Fortescue Escalates its Objection to MRRT

22 July 2010:

Fortescue Metals Group Limited (Fortescue) has today escalated its objection against the proposed Minerals Resource Rent Tax (MRRT) and has called for Prime Minister Julia Gillard to discuss the proposal with the wider community.

Fortescue Chief Executive Officer Mr Andrew Forrest has also called on the Prime Minister to include Greens leader Bob Brown in those discussions.

“Senator Brown appears severely misinformed about the benefits that he himself enjoys from the mining industry,” Mr Forrest said.

Mr Forrest said Fortescue had reviewed the limited publicly available information on the MRRT and had serious concerns about the impact of the tax on future development of regional mining infrastructure.

Fortescue had identified that established companies which deny third party access to their rail and port infrastructure will receive more favourable treatment than new miners and other infrastructure developers who provide third party access to their systems.

“We are at a stage in Australia where we have to develop infrastructure to export our resources. Not every company has the financial capacity or resource capability to develop their own infrastructure. It is a necessity for any Government to promote infrastructure development which is available for third party use. This tax fails to incentivise investment in new infrastructure so needed by small miners with undeveloped projects,” he said.

Mr Forrest said the other 99 per cent of iron ore and coal mining companies were excluded from the negotiations which led to the design of the MRRT and they deserved better than being asked to meet with a committee after the election.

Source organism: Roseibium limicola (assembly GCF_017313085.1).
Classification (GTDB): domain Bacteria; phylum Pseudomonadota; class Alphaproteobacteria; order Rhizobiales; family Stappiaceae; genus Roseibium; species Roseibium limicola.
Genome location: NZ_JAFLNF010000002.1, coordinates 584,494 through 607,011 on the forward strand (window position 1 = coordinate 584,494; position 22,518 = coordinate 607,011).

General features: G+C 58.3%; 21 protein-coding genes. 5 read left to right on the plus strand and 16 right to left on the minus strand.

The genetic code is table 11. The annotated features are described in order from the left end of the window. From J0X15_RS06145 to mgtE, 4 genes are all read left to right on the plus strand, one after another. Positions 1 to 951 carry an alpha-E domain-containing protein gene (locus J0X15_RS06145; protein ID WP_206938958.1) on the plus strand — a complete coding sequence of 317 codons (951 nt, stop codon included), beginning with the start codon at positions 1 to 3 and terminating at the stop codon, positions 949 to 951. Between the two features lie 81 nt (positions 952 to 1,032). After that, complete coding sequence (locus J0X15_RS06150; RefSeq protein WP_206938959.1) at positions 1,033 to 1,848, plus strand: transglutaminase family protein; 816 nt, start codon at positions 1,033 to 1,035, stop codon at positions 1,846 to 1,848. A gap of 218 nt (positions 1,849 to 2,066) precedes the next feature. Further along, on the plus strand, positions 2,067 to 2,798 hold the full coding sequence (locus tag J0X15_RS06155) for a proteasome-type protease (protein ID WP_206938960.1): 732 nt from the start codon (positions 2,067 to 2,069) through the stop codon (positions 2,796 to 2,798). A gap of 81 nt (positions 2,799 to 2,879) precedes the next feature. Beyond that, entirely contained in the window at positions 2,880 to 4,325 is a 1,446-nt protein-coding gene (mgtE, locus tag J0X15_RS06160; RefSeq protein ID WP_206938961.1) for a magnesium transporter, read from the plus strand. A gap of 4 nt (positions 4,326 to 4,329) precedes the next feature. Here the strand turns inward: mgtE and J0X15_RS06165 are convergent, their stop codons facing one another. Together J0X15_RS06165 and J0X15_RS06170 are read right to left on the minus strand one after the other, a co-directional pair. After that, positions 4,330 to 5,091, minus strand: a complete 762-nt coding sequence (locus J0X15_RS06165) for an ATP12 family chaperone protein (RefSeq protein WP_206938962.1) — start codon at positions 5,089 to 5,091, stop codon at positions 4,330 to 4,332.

“The rest of the Australian mining industry, which is working to deliver the major job growth opportunities for all Australians, has not had a word of consultation but is being asked to believe that everything will be dealt with after the election,” he said.

“Frankly, that is just not good enough. We have major concerns about the design of the MRRT and its ability to raise the $10.5 billion. If it fails to achieve that revenue, where will the money come from? More than likely it will come from a redesign of this tax proposal – it will come from greater demands on the iron ore and coal mining industry.”

Mr Forrest said Fortescue had written to the Prime Minister asking specifically for amendments in the MRRT to address the treatment of infrastructure in calculating taxable profit and in the starting base. In addition Fortescue stated that the following would need to be addressed:

  • Interest deductibility;
  • Dropping the bias against infrastructure that serves the public;
  • An increase in the uplift rate to reflect actual costs of finance; and
  • The exclusion of magnetite from the MRRT.

Mr Forrest said Fortescue disputed Prime Minister Julia Gillard’s assessment that the mining industry had agreed to the MRRT and that Australians would get a better return from this commodity boom.

“The MRRT is unfair on the rest of the mining industry and the Government’s promise to deal with us after the election is worrying us all,” Mr Forrest said.

ENDS

For further information please contact:
Paul Downie
FD Third Person
T: +61 8 9386 1233
M: + 61 414 947 129
E: paul.downie@fdthirdperson.com.au

Cameron Morse
FD Third Person
T: +61 8 9386 1233
M: + 61 433 886 871
E: cameron.morse@fdthirdperson.com.au